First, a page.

Welcome and thank you for visiting the guidance web page. Our goal as individual counselors and as a department is to encourage and embolden students as they build toward a confident college-preparatory experience.
A cornerstone of the Saint Raphael Academy experience is the student-parent-school relationship. Along that line, student success is predicated on strong home/school communication. Students are encouraged to seek out answers to questions and follow their dreams.
Recognizing that lifelong lessons can be grounded in high school experiences, guidance counselors aim to support students throughout every new endeavor. Students are encouraged to audition for school productions, challenge themselves through rigorous coursework, and engage the community in volunteerism.
Students meet with their counselors throughout each year. Counselors visit classrooms and discuss study skills, social concerns, and post-graduation strategies. Counselors also meet with each student individually to develop academic goals and college plans.
The guidance office coordinates on-campus visits from colleges and universities. During these opportunities, students can have a one-to-one conversation with admission representatives and receive a more personal exchange of information.
Please let us know your questions and concerns. We are here to encourage and assist in the success of not just the individual student, but the entire community.
As new high school students, it is important to have a smooth transition. Recognizing this can be a difficult process, and we want to be sure you have the most effective resources available. Teachers and counselors will be in frequent contact with you and your parents to ensure that your entry into the Saint Raphael community is successful.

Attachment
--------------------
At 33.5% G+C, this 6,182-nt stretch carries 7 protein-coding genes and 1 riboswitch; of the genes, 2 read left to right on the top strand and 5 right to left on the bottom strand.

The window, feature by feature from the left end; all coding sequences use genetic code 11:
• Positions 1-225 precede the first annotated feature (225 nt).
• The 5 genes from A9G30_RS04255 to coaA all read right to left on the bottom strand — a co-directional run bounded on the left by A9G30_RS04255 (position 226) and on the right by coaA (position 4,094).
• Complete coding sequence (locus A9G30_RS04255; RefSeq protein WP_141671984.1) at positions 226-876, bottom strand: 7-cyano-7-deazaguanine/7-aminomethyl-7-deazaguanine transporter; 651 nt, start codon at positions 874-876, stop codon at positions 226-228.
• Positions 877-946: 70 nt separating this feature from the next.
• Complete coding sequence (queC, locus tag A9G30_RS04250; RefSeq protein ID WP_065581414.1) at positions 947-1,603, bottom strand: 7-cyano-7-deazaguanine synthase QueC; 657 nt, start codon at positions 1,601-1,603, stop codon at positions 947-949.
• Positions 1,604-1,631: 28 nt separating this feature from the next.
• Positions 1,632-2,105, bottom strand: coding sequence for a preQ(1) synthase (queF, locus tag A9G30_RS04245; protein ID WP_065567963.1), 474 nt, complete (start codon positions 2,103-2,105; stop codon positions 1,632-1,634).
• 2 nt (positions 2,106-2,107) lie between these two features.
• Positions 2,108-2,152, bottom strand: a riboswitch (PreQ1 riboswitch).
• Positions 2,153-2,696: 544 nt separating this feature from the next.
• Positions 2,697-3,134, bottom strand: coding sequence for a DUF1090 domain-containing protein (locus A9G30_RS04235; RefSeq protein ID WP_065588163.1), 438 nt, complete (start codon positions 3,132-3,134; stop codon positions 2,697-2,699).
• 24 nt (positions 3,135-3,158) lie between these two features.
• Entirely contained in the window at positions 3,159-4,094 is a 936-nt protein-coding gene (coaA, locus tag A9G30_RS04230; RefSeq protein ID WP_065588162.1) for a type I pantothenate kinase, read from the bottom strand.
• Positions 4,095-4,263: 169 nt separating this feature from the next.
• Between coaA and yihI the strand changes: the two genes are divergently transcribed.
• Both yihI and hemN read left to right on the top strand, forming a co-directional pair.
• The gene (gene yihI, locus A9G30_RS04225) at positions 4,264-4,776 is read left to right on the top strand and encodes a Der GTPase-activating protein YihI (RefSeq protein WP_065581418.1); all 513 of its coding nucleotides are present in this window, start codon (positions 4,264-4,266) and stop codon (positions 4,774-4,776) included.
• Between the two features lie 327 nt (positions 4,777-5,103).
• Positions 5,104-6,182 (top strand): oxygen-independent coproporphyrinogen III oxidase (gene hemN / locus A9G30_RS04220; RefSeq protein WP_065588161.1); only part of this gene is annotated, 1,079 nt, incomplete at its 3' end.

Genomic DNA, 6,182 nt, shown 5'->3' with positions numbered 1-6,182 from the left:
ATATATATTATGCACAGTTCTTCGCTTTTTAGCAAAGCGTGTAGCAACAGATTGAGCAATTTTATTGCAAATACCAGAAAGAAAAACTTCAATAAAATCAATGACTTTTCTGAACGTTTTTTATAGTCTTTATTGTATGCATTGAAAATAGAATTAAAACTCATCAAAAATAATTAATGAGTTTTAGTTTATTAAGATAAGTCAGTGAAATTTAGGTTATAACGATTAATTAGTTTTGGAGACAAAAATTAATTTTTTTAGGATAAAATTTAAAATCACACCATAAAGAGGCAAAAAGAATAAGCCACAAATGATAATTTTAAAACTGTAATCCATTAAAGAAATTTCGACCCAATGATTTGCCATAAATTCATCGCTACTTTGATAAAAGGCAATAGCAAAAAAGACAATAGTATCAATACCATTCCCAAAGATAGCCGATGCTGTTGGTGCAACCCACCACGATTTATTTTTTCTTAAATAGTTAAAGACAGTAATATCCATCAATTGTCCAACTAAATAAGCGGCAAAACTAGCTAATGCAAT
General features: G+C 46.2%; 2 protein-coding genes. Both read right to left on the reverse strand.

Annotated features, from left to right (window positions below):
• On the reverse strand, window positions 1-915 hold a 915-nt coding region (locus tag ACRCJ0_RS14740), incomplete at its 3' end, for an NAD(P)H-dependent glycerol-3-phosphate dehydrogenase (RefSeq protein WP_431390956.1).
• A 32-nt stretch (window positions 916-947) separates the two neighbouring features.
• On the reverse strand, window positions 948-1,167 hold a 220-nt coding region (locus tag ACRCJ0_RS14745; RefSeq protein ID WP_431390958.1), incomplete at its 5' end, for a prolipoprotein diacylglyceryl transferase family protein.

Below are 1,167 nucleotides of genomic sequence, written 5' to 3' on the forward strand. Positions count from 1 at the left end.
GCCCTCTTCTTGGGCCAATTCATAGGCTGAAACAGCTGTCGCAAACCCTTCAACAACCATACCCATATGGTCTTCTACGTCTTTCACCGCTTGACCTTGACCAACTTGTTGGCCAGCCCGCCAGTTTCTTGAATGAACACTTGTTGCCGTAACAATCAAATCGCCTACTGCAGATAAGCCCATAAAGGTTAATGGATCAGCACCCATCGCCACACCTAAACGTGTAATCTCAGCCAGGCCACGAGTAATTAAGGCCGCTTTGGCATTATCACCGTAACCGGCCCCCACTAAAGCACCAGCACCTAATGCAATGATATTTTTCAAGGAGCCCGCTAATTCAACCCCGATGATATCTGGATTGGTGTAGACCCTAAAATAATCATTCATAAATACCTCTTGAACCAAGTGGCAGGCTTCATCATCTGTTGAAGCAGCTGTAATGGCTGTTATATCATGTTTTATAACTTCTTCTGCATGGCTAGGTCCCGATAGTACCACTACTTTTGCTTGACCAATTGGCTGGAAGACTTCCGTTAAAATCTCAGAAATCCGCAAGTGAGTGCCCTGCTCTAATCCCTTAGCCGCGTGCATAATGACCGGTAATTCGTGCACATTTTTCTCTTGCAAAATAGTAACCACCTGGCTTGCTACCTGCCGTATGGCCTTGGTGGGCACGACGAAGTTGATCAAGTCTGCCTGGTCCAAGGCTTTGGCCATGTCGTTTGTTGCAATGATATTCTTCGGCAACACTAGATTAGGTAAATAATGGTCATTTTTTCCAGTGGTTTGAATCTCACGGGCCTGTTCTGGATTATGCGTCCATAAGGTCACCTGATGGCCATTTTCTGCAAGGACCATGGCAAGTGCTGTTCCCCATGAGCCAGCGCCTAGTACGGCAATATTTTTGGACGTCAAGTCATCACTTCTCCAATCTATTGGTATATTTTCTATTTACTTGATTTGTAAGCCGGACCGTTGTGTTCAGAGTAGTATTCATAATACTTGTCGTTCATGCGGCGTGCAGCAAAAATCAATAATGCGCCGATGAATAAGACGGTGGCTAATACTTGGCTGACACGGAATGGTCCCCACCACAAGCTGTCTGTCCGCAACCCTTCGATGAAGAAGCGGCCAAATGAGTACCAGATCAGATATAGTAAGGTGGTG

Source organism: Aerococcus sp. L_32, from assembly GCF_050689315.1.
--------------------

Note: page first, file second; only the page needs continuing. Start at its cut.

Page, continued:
Academically, there can be new challenges and new goals—all of which will send you on exciting new adventures.
We recognize that no year is more or less important to your high school career. Whereas freshman year is a transition to a new environment and junior and senior years are building towards graduation and college plans, your sophomore year is an opportunity to solidify your academic record and personal success.
Engage with your academic success, build your extracurricular experiences, and understand relationships. These three quick tips can be critical to your long-term success. Now that you understand what a high school class expects you to be responsible for, do it, but also go beyond basic requirements. Get involved in the community through activities you feel passionately about. This will also help build a resume colleges will be impressed with. Have real conversations with people where dialog is richer than typing into your phone; learn from educated discourse.
“It’s never too early.”
Your planning for graduation and beyond might feel like a long way off, however when you engage the process in the junior year, your senior year can be much less stressful and much more successful. Academically, this will be the last full set of grades admissions offices will see. Keep this in mind as you face more rigorous coursework. This is the time to build a high level of college readiness.
Understand that as the transition into high school may have been a challenge, the transition into college will be more so. Since you are more mature and responsible, you know how to anticipate this challenge and be prepared. Work with your teachers and guidance counselors to develop study skills focused on not just the curriculum, but learning how to learn.
Guidance counselors will be meeting with students in class and individually to begin the college search process. As each student is unique, each search is unique, and we are prepared to work with students and families.
You should plan on this being a busy year. Where other students have said it is even stressful, you can put that out of your mind if you are organized and fully prepared for the college search and application process.
Counselors will meet extensively with each student throughout the year. Again, both in the classroom setting and individually, students have numerous opportunities to discuss their own personal goals.